In the end, however, what is perhaps required is a careful calculation on the part of both the policymakers and the industry as to what sort of "investment" should the former be willing to make in a certain amount of "learning-by-doing" for the industry. True, it might take $3 million (and a lot of hits-and-trials) instead of $2 million to make a software the first time around, but that cost maybe justified as investment in future capacity. It happens all the time even in the developed world and there is no harm if it happens in Pakistan as well, provided it happens in a manner that is carefully thought through and monitored so that it doesn't end up becoming one of those deletion programs of yesteryears. Creative use of policy (for example, by requiring "local content" requirements or partnerships on foreign contracts) can further reduce the cost of this learning-by-doing.

Other issues that require some policy interventions, although not at the level alluded to above and certainly not as urgently as in the cases identified above, are the provision of venture-risk capital, and the establishment of intellectual property rights etc. Each of these issues require careful analysis of the various policy options and the development of a comprehensive policy regime that addresses these in a substantive manner. It would also require concurrent commitment on the part of the industry itself. This can be achieved through a public-private partnership designed at making (and realizing the benefits of) contingent commitments by both the public and private sectors.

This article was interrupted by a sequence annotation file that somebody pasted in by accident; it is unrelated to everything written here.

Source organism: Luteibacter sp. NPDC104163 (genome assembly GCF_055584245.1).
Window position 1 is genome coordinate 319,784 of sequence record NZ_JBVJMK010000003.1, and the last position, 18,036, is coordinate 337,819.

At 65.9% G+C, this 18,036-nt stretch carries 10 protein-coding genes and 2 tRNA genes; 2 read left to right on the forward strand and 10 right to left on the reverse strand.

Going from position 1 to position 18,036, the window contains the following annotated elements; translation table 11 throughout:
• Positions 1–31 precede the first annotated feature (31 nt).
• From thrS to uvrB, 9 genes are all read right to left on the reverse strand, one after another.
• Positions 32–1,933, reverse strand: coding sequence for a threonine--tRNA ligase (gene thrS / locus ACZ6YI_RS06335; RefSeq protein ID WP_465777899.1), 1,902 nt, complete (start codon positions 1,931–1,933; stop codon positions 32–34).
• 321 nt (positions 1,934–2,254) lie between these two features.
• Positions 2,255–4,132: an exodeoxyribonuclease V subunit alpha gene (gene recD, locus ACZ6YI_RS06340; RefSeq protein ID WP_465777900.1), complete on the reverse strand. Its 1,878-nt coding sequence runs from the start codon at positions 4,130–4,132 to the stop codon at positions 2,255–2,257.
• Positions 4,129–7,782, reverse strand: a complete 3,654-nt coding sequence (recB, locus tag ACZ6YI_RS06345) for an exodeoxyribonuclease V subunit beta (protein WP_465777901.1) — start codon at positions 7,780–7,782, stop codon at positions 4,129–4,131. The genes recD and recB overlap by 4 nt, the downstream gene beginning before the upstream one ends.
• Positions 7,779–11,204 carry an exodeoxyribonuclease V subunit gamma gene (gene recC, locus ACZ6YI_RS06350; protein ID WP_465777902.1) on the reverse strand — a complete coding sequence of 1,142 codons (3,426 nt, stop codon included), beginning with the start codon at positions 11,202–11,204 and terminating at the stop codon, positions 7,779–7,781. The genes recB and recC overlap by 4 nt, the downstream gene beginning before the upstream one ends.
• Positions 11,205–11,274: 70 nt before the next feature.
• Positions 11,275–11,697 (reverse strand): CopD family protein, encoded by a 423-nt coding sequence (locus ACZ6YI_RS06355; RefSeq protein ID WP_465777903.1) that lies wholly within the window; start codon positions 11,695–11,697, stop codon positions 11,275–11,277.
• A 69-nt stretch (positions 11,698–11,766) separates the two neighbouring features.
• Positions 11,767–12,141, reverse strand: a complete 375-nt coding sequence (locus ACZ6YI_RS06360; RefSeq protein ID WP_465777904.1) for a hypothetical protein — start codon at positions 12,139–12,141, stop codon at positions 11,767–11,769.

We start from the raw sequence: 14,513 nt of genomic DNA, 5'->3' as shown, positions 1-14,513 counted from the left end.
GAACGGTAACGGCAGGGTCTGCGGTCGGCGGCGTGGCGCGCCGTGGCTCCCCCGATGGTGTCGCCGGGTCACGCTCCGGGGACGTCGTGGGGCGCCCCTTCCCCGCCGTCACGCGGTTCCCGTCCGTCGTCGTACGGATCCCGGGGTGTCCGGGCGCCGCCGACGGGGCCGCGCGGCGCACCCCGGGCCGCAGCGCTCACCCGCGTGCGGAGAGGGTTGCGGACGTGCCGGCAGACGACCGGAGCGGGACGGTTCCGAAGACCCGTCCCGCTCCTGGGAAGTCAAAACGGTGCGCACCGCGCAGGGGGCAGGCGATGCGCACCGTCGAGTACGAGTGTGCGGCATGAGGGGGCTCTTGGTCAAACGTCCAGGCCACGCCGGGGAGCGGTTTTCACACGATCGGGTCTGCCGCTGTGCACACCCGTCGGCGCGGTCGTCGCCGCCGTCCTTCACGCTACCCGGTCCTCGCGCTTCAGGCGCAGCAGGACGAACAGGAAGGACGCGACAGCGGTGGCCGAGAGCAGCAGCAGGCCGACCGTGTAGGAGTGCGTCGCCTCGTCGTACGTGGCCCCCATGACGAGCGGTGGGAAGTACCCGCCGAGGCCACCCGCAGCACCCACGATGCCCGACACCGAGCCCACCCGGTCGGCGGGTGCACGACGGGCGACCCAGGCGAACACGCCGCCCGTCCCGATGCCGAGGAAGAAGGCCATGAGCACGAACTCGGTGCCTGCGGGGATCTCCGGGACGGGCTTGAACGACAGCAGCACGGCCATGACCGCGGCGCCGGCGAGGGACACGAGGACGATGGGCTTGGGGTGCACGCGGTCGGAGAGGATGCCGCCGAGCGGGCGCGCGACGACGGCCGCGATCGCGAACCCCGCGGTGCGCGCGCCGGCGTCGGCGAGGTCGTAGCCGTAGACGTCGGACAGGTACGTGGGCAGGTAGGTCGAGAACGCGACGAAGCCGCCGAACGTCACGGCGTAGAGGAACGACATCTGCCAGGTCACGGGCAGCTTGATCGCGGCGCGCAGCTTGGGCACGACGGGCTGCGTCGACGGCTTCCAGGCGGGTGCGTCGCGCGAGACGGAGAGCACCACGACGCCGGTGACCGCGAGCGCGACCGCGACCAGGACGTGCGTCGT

A contingent commitment model would require the industry to identify its most urgent policy needs that are really, to their best judgment, are hampering the growth of the industry followed by a commitment to grow the industry (revenues or size) to a pre-set target if these needs were met. This would ensure that the industry brings forth issues that are really show-stoppers for it--and not merely resort to asking for undue favors or subsidies--and is then held accountable for showing results once these issues are addressed. The process of issues identification, target-setting, and performance monitoring must also be carried out in a consultative and transparent manner to avoid under-the-table favors and/or launching yet another initiative that fails to deliver.

The author is a Doctoral Fellow at the Frederick S. Pardee RAND Graduate School for Policy Studies in Santa Monica, CA and specializes in Technology and Innovation Policy. He may be contacted for comments and suggestions at

A Modified version of this article was published in Dawn, Science and Technology (February 4, 2006) and Science and Development Network (SciDev.Net) at: